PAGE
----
MLA Jambey Tashi offered words of thanks, saying, “It fills my heart with joy on behalf of the people of this region to thank His Holiness for coming. This is your sixth visit since 1959. We promise to spread the message of compassion, non-violence and inter-religious harmony that you have given us.”

Everything has turned out well,” His Holiness responded. “I enjoyed your cultural performances just now, especially the Yak whose head can turn all the way round. Today, the Yaks had a calf and the Snow Lions had cubs. The dancers in yellow reminded me of dancers from the Dö part of Tibet. I also appreciated the performers from Bhutan.”

His Holiness the Dalai Lama planting a tree to inaugurate the project to plant 100,000 saplings at the conclusion of his teachings at the Yiga Choezin teaching ground in Tawang, Arunachal Pradesh, India on April 10, 2017. Photo by Tenzin Choejor/OHHDL

His Holiness was asked to give his blessings to a project to plant 100,000 saplings. He did so saying that he had learned to value caring for the environment. As he left Yiga Choezin, he and the Chief Minister planted their own saplings and it was clear that every family was taking a sapling away with them. His Holiness’s closing words were,

Everything has gone well because of your faith and devotion—thank you. Be happy and take it easy. Of course, it’s in the nature of samara that things can go wrong, but when they do, look at them from a wider perspective and they won’t seem so bad. We’ll see each other again.”

After lunch at Tawang Monastery, His Holiness drove first to the Buddha Park where he consecrated the colossal statue of the Buddha that dominates the town. From there he proceeded to the Kalawangpo Convention Centre where 1000 professionals waited to hear him speak.

Arunachal Chief Minister Pema Khandu presenting His Holiness the Dalai Lama with a souvenir at the start of his talk at the Kalawangpo Convention Centre in Tawang, Arunachal Pradesh, India on April 10, 2017. Photo by Tenzin Choejor/OHHDL

MLA Tsering Tashi introduced the occasion. His Holiness was invited to release the English edition of ‘Ocean and the Blue Mountain’ and a couple of other books. The Chief Minister presented him with a souvenir. His talk touched on world peace for which the essential provision is inner peace within individuals. He noted that there was little talk of peace after WW1, although there was after WW2. However, he suggested that the period of the Cold War may have avoided open conflict, but was not an era of genuine peace because it was based on fear.

Cultivating the inner peace he mentioned involves working with the mind—achieving peace of mind. This prompted him to discuss an unusual occurrence among people who have worked with the subtlest mind, the cases of people declared clinically dead, whose bodies remains fresh. Scientists, some of whom are taking an interest in this phenomenon, have no explanation as yet. Buddhists explain that the subtlest consciousness has not yet left the body, which begins to change when it does.

His Holiness believes that one route to inner peace is to cultivate what he calls inner values which he suggests are overlooked by modern education. He talked about a ten year project that is approaching fruition to design a curriculum to teach secular ethics, values and ethics that belong to no one religious tradition, but are found in common with them all.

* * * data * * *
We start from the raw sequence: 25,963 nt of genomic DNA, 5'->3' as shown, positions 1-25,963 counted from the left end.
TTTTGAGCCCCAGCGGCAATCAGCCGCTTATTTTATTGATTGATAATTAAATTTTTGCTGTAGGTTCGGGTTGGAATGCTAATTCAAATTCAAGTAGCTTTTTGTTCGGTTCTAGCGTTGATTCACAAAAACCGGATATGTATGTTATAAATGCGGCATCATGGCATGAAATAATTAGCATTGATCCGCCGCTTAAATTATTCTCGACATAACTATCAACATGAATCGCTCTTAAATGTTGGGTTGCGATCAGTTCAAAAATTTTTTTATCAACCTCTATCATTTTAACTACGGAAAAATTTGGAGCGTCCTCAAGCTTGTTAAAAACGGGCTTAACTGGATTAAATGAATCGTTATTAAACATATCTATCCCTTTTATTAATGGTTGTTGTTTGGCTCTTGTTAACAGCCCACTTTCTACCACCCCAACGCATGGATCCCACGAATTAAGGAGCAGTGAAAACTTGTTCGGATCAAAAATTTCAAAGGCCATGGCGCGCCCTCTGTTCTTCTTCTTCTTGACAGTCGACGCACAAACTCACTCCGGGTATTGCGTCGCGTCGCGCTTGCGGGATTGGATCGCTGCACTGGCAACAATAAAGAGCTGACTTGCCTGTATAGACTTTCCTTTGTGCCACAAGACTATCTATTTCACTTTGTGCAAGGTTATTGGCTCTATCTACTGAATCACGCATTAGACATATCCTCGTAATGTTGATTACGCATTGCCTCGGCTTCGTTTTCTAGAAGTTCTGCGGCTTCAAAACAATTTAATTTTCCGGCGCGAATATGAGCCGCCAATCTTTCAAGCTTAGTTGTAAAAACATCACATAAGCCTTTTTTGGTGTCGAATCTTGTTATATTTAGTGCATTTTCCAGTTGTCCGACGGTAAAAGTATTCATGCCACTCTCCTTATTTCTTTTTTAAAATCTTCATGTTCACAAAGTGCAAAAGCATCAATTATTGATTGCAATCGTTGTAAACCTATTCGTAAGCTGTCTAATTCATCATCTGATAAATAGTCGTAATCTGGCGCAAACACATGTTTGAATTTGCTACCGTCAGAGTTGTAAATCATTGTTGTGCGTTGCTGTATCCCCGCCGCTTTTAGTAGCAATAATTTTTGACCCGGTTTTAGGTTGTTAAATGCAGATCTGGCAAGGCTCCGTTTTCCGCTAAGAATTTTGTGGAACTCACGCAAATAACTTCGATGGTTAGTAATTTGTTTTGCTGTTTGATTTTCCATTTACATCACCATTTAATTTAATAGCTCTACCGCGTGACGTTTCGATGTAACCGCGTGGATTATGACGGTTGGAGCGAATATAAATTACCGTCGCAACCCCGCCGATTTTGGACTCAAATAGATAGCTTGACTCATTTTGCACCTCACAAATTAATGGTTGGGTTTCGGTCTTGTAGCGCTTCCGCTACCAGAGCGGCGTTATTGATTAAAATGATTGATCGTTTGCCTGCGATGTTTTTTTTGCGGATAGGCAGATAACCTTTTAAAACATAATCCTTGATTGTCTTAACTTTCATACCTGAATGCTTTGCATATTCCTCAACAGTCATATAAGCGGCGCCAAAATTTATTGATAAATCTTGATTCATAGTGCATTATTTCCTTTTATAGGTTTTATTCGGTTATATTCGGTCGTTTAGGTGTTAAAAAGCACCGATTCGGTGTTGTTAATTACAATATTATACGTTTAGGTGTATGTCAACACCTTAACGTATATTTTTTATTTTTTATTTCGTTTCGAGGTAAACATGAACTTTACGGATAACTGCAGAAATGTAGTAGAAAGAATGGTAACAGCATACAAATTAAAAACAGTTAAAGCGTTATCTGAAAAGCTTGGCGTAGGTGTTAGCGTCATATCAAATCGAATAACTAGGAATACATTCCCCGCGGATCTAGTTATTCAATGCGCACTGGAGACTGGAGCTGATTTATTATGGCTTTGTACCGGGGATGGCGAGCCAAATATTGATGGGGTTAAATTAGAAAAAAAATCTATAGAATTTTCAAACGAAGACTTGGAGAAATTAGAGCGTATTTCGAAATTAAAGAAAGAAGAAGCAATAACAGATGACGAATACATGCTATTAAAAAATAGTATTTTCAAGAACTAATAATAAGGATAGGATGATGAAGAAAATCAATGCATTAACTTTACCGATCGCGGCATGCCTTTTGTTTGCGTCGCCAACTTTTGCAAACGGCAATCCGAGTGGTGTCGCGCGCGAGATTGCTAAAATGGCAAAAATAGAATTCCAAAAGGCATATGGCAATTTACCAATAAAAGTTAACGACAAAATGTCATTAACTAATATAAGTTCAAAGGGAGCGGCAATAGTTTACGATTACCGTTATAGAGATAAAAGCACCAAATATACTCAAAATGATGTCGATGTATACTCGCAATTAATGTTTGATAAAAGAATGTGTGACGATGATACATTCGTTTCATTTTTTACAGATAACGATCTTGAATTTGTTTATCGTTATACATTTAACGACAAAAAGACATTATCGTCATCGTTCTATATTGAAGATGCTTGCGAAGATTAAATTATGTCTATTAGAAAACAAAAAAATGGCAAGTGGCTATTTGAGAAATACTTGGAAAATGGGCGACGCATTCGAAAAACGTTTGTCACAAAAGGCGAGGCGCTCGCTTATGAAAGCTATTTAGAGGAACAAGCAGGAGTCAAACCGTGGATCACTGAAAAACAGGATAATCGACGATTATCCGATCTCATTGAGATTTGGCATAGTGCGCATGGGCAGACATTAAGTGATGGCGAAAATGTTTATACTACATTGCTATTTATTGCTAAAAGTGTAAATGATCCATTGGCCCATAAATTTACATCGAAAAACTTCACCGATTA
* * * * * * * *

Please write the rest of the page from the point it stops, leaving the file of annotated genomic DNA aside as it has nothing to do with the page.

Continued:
Taking questions from the audience he told someone who asked how to become a good person to become acquainted with a map of the emotions. Someone else asked if secular ethics were the solution to the impending clash of religions. He denied that such clash is imminent but drew a contrast between the ways Muslims in countries like India, Malaysia and to some extent Indonesia are familiar with living among people of other faiths, while Muslims in many of the Arab states are familiar only with Islam. His Holiness proposed that the notion of one truth, one religion is pertinent to an individual’s personal practice, but in the wider community there are clearly several truths and several religions.

When asked if killing micro-organisms with the administration of antibiotics is non-virtuous, His Holiness acknowledged that micro-organisms may have life, but they are not conscious so eliminating them is not the same as killing a sentient being. He was also asked when consciousness appears in a foetus. He replied that he had asked doctors in the West whether in the case of a faultless sperm, ovum and womb if the three were to come together conception would take place. The answer is ‘no’, begging the question, what is the missing factor? Buddhists would say consciousness. which is without beginning or end.

District Commissioner Sang Phuntsok offered a word of thanks. He expressed appreciation to all the dignitaries and guests for coming, but thanked His Holiness especially. He said, “I believe he has come here under arduous circumstances because of his affection for the people of this region. I’m sure we’ll all try to be better human beings as a result of listening to him. I’d like to thank everyone who has contributed to making this event a success and venture to express the hope that the day will not be far off when His Holiness will be able to return to Tibet by the route through this land that he took 58 years ago.”

His Holiness will leave Tawang tomorrow on his way, via Guwahati and Delhi, back to Dharamsala. https://www.dalailama.com/news/2017/a-final-empowerment-a-long-life-offering-and-a-public-talk